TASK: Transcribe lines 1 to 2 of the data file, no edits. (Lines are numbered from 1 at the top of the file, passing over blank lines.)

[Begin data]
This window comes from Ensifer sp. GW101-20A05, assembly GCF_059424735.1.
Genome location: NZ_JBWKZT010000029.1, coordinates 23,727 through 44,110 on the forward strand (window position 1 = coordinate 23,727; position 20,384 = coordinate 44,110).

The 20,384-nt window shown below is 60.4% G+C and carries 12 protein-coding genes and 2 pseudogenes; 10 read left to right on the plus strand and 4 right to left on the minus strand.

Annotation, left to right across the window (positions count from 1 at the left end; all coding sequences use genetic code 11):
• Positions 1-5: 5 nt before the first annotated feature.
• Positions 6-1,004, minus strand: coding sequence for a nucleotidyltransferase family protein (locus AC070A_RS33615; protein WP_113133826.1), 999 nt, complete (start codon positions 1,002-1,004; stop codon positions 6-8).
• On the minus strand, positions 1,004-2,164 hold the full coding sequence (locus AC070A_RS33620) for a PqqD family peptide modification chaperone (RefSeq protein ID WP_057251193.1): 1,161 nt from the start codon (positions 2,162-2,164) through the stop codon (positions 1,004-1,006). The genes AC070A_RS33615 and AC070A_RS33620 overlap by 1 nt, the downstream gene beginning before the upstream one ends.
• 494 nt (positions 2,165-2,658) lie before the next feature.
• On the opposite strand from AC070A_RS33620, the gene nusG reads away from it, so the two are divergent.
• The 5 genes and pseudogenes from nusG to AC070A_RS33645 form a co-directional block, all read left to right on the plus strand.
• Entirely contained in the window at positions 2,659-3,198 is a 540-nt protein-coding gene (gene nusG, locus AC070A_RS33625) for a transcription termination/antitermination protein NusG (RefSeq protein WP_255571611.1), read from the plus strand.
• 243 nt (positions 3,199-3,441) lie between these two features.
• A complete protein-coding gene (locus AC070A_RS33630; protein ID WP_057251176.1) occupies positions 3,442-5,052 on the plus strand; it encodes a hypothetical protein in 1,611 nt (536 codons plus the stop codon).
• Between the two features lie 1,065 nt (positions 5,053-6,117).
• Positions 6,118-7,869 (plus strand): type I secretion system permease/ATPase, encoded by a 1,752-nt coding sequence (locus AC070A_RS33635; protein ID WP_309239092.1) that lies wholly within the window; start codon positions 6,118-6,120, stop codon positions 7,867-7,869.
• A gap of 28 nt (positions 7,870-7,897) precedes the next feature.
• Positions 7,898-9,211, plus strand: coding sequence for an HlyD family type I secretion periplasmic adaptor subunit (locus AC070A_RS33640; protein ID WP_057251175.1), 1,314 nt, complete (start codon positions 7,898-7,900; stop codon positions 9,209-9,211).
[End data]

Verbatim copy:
This window comes from Ensifer sp. GW101-20A05, assembly GCF_059424735.1.
Genome location: NZ_JBWKZT010000029.1, coordinates 23,727 through 44,110 on the forward strand (window position 1 = coordinate 23,727; position 20,384 = coordinate 44,110).